|Title||Ten Years With Evidence-Based Software Engineering. What Is It? Has It Had Any Impact? What's Next?|
|Afilliation||Software Engineering, Software Engineering|
|Publication Type||Talk, keynote|
|Year of Publication||2014|
|Location of Talk||Keynote on 22nd ACM SIGSOFT International Symposium on Foundations of Software Engineering|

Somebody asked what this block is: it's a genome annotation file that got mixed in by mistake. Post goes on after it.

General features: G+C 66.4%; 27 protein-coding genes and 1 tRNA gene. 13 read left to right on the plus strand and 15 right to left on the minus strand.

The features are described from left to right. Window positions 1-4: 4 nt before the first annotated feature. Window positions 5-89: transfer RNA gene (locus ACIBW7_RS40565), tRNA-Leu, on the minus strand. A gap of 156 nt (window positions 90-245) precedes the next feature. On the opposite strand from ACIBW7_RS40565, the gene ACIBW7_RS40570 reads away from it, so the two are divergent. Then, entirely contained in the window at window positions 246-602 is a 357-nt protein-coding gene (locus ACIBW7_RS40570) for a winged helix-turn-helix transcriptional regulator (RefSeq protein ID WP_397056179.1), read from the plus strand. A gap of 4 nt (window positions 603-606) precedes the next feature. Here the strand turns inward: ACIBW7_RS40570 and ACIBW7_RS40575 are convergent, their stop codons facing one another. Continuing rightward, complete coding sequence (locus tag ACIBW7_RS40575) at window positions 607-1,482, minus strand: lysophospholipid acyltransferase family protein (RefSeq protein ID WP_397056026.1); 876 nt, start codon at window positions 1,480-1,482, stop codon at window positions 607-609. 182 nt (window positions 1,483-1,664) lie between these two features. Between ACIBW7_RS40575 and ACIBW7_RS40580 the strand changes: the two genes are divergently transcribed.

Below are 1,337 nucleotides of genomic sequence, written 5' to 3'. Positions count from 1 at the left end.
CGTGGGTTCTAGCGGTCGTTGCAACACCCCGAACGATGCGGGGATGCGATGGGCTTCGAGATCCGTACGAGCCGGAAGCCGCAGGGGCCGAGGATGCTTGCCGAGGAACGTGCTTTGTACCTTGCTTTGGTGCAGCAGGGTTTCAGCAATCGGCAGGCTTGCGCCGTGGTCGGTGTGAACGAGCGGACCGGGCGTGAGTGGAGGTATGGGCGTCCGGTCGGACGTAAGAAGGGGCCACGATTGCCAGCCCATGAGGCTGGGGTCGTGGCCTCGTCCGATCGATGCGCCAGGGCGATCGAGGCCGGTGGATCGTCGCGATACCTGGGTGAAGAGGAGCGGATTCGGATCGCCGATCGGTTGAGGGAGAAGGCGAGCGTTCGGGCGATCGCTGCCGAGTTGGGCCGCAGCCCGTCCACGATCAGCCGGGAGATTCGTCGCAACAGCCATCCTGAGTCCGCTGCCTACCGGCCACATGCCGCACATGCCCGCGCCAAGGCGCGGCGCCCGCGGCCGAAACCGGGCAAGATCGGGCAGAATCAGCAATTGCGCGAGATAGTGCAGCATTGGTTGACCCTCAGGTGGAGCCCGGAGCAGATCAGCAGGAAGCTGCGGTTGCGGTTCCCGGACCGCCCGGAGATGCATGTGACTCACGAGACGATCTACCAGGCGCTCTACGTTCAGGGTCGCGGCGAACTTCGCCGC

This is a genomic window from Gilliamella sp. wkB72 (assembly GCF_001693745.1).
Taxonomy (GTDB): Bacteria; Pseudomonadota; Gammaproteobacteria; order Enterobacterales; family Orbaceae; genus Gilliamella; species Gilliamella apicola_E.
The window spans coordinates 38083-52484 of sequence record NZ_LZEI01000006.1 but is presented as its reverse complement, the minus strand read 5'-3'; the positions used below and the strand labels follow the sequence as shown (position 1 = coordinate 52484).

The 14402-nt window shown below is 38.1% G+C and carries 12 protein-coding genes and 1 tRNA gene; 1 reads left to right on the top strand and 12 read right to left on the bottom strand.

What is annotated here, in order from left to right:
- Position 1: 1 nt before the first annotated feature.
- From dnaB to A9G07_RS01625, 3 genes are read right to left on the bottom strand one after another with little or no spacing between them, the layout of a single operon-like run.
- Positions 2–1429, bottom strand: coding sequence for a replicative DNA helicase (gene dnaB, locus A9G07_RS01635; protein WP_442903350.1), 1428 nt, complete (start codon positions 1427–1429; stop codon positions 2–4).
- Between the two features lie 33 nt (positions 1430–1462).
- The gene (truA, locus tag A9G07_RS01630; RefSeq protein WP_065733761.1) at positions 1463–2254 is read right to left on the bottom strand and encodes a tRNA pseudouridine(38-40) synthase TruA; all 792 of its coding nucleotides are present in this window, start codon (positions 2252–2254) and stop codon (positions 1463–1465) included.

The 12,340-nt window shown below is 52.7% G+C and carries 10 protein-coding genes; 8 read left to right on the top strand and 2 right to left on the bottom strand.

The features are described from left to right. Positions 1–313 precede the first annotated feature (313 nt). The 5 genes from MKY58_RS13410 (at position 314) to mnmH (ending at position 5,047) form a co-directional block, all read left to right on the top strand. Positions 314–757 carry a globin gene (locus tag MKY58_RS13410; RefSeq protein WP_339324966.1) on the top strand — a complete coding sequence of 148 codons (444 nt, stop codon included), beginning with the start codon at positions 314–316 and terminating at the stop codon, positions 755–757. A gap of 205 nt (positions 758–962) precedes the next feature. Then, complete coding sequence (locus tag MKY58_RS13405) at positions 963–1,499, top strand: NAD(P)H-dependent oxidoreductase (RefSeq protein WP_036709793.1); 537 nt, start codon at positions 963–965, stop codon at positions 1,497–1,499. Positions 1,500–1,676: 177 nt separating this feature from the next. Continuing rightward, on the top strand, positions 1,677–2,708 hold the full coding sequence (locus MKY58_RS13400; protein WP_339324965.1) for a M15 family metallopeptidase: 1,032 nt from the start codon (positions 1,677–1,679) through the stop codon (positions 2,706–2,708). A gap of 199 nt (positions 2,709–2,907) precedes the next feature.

An evidence-based software engineer is one who is able to: 1) Formulate a question, related to a decision or judgment, so that it can be answered by the use of evidence, 2) Collect, critically evaluate and summarise relevant evidence from research, practise and local studies, 3) Apply the evidence, integrated with knowledge about the local context, to guide decisions and judgments. The keynote reflects on what it in practise means to be evidence-based in software engineering contexts, where the number of different contexts is high and the research-based evidence sparse, and why there is a need for more evidence-based practises. We summarise our experience from ten years of Evidence-Based Software Engineering in the context of university courses, training of software engineers and systematic literature reviews of software engineering research. While there are challenges in training people in evidence-based practise, our experience suggest that it is feasible and that the training can make an important difference in terms of quality of software engineering judgment and decisions. Based on our experience we suggest changes in how evidence-based software engineering should be presented and taught, and how we should ease the transfer of research results into evidence-based practises.